tlhIngan-Hol Archive: Fri Mar 11 18:08:06 1994
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Re: Narrative "tense"
- From: [email protected]
- Subject: Re: Narrative "tense"
- Date: Sat, 12 Mar 94 07:05:17 EST
> While translating the book of Genesis, I have encountered a bit of
>a problem. Having read Mark Shoulson article on "Tense, Aspect, and
>Simultaneity in tlhIngan Hol" in HolQeD 2:4, I am trying to find a way to
>represent narrative in the past without the overuse of -pu'. I agree
>that often a sentence can take its time from elements other than the verb,
>such as in the sentence:
> wa'Hu' jIghung
>Here the time of the sentence is indicated by wa'Hu'. To have added the
>-pu' suffix would have changed the meaning from "Yesterday I was hungry"
>to "Yesterday I had been hungry".
When speaking narratively, contextual markers of a past time frame of
reference are unnecessary because the fact that the events described are in
the past is obvious.
~mark wrote his _Jonah_ translation with virtually no contextual markers or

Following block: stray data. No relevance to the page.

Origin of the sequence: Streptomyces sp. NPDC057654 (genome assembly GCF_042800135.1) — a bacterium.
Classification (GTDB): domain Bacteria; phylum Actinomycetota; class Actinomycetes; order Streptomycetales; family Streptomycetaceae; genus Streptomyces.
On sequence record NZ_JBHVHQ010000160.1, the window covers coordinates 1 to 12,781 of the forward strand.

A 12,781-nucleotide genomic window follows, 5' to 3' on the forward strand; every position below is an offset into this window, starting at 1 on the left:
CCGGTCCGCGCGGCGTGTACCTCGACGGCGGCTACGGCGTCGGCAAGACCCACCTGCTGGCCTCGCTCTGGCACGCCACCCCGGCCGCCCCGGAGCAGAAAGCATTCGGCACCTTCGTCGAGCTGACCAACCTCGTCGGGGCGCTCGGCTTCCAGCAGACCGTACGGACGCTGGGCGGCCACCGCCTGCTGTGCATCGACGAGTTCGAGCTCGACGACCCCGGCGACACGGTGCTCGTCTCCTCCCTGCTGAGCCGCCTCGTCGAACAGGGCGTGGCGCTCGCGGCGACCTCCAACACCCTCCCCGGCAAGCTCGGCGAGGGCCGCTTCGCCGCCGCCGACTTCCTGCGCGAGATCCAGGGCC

indicators that the events had already occured. But of course, he really
didn't need to.
Just as Klingon has no indirect quotes, it also has no narrative past. It
uses only narrative present and that is enough to make the idea of past tense
Even in English we do this, even tho we do have a sort of narrative past. We
tell our jokes as if their happening 'right now' (and like you pointed out,
so do the Klingons). In many other circumstances, we might hear things like,
"Tonight on the 11o'clock news, a plane slides off an icy runway in Columbus.
No one is injured... (etc., etc.)" With this, we understand perfectly well
that the events are in the past.
Perfective is not quite appropriate, because it says that something has just
occured, in a specified time frame. If you heard, "A plane has slid off a
runway in Columbus. No one has been injured," the idea carried across is that
the event is extremely recent and closely associated with events at the
present time or that direct results of this event are occuring in the present
There is no easy way to explain aspect. Especially in a language that has
aspect but no tense.
Guido#1, Leader of All Guidos